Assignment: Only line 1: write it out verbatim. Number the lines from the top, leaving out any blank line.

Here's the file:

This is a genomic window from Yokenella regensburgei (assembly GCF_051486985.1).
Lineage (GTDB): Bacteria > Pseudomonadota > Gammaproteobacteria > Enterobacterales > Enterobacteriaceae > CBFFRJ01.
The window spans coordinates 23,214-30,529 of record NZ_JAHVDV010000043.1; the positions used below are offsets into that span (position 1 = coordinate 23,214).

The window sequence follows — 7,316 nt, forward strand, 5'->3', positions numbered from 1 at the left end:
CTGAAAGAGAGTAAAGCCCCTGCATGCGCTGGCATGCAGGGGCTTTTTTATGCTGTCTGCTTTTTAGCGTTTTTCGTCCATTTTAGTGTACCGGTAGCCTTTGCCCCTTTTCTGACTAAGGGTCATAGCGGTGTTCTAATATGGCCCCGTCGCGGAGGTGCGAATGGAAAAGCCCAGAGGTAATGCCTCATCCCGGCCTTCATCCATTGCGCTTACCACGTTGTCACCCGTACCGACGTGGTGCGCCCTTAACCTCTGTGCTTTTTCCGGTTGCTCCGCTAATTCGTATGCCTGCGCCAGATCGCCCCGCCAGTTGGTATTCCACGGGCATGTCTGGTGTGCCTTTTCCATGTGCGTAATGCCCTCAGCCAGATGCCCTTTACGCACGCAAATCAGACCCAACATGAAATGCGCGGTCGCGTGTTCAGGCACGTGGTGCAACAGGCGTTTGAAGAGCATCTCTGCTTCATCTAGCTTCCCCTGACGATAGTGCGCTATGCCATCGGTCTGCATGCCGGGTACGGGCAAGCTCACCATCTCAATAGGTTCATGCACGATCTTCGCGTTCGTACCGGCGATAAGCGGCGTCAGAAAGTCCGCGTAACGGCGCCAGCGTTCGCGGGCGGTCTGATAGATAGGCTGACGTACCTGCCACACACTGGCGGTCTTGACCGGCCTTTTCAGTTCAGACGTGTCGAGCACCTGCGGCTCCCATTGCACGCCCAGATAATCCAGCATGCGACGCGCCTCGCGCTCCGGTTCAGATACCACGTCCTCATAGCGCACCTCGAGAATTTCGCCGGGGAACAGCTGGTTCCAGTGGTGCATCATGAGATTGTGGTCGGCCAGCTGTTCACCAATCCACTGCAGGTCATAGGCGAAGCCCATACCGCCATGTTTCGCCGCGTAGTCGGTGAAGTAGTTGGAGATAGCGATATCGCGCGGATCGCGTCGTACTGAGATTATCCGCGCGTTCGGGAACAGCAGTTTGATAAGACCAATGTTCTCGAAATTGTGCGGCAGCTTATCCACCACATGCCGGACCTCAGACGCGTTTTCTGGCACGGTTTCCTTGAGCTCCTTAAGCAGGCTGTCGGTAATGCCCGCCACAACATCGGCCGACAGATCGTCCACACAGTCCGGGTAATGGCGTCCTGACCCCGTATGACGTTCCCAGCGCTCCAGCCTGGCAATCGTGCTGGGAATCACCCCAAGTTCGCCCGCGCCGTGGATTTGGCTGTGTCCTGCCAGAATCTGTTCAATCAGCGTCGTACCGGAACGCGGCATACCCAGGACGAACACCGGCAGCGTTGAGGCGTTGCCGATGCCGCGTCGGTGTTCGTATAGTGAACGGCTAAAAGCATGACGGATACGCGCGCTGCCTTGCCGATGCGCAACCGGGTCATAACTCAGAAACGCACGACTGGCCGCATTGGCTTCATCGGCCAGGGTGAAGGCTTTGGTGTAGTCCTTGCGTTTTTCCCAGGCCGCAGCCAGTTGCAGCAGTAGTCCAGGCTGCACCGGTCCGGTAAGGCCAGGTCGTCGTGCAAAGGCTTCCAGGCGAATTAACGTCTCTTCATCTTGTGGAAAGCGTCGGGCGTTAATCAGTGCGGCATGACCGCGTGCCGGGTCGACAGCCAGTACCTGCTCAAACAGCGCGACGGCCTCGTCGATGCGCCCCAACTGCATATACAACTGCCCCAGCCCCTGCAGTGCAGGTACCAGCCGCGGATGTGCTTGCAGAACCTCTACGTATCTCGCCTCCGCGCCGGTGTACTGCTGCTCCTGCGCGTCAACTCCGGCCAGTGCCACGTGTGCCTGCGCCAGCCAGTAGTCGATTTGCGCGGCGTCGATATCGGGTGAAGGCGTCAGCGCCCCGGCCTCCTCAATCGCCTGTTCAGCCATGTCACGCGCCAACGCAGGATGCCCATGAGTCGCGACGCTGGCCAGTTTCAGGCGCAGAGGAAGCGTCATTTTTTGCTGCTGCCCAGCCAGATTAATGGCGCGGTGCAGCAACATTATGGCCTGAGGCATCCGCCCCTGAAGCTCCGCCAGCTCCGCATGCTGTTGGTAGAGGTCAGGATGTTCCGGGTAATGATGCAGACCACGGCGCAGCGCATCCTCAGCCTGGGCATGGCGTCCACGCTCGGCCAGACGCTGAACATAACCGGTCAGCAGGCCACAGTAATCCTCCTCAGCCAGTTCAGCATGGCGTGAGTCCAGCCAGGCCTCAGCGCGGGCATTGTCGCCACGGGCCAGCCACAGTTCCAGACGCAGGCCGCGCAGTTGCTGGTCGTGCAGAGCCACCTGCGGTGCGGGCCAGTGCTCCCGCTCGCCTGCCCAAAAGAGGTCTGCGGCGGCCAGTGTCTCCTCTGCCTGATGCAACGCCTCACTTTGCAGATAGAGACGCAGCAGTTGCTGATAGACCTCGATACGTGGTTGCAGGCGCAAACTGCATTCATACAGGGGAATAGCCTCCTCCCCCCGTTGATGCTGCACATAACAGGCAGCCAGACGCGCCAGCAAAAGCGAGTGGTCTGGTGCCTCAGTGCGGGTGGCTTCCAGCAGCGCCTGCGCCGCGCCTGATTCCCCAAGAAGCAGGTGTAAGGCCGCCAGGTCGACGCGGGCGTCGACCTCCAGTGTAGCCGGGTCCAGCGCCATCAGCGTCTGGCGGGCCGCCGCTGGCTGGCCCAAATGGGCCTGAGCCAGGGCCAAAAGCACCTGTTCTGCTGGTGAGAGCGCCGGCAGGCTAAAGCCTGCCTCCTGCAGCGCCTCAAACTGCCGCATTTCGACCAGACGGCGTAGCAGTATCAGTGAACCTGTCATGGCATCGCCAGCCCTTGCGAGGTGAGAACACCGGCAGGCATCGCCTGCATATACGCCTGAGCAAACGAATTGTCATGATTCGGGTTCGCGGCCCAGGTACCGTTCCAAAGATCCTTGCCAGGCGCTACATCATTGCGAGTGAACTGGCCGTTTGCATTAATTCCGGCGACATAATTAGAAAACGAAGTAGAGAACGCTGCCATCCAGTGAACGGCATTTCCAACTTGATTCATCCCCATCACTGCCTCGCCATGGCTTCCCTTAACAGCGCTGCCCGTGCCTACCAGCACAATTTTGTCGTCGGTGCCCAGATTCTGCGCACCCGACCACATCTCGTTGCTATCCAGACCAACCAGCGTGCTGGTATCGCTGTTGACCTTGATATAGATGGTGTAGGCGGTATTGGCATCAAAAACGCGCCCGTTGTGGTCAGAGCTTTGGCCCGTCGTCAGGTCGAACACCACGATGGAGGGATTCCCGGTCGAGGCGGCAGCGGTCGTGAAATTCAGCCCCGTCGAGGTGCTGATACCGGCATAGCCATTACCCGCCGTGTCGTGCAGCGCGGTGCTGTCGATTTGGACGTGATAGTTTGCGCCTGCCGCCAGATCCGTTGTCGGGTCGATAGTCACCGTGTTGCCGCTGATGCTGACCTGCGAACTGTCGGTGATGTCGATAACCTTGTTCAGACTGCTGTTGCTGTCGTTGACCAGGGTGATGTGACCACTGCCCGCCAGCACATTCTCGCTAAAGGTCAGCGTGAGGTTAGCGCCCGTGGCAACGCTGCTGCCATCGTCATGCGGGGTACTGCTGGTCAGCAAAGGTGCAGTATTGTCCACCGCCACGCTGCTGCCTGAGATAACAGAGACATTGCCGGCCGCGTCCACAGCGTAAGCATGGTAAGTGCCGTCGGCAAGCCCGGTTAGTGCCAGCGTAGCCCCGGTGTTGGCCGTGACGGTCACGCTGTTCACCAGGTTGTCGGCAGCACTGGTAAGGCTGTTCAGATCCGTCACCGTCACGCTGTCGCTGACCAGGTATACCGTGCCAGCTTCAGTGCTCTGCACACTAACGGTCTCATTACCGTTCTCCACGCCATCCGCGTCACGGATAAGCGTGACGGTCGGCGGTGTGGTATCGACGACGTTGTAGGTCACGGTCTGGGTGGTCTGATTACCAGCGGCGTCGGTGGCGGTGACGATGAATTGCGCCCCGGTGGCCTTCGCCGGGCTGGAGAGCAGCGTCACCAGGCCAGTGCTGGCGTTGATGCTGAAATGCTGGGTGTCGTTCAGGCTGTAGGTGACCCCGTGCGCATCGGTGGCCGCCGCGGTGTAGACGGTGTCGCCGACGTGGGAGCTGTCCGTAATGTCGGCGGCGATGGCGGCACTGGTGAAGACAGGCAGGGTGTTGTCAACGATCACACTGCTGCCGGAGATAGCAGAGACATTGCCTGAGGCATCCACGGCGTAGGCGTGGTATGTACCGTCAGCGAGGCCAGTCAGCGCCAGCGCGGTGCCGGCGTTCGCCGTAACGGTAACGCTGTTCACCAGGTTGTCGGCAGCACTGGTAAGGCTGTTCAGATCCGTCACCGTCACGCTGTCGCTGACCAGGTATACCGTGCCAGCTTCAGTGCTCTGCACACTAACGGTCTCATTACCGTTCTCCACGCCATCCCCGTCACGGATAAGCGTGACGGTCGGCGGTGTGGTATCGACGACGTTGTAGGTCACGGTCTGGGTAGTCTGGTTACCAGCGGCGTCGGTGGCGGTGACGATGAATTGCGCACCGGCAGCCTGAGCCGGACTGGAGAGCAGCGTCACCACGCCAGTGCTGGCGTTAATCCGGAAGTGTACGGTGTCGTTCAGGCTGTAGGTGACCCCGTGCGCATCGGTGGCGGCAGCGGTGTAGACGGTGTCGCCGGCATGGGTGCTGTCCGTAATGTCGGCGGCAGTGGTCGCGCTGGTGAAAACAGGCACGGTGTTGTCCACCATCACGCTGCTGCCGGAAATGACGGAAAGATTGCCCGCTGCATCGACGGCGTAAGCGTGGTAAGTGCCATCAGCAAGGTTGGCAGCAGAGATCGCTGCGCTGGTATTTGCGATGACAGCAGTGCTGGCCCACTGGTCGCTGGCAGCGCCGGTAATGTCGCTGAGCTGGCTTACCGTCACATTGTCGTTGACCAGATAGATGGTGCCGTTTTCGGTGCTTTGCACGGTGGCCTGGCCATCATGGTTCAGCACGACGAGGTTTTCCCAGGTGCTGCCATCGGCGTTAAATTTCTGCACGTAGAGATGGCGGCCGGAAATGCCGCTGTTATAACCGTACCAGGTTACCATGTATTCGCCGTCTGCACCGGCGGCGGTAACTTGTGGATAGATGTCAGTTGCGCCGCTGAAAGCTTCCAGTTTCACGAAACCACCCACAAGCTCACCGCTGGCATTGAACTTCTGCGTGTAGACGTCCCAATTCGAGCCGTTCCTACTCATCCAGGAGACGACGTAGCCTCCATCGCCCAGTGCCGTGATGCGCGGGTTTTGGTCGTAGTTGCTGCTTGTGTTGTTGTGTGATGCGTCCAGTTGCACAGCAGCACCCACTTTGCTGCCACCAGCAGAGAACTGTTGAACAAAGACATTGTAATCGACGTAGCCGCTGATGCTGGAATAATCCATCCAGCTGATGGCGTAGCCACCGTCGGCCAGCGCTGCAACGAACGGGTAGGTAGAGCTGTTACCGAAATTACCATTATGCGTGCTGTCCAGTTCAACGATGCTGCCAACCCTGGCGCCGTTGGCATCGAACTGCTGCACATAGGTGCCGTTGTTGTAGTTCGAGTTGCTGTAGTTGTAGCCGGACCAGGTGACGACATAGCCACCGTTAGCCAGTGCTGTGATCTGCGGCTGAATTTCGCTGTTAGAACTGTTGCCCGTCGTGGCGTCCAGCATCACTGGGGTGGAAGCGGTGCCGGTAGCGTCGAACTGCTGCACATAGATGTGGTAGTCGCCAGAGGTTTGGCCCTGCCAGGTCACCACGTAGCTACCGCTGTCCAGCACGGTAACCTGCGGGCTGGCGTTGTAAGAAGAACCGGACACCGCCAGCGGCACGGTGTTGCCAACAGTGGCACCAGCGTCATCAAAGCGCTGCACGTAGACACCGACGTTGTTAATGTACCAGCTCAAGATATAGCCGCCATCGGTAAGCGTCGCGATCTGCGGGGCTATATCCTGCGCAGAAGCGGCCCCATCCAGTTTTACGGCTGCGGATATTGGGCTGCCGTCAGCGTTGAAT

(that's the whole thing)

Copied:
This is a genomic window from Yokenella regensburgei (assembly GCF_051486985.1).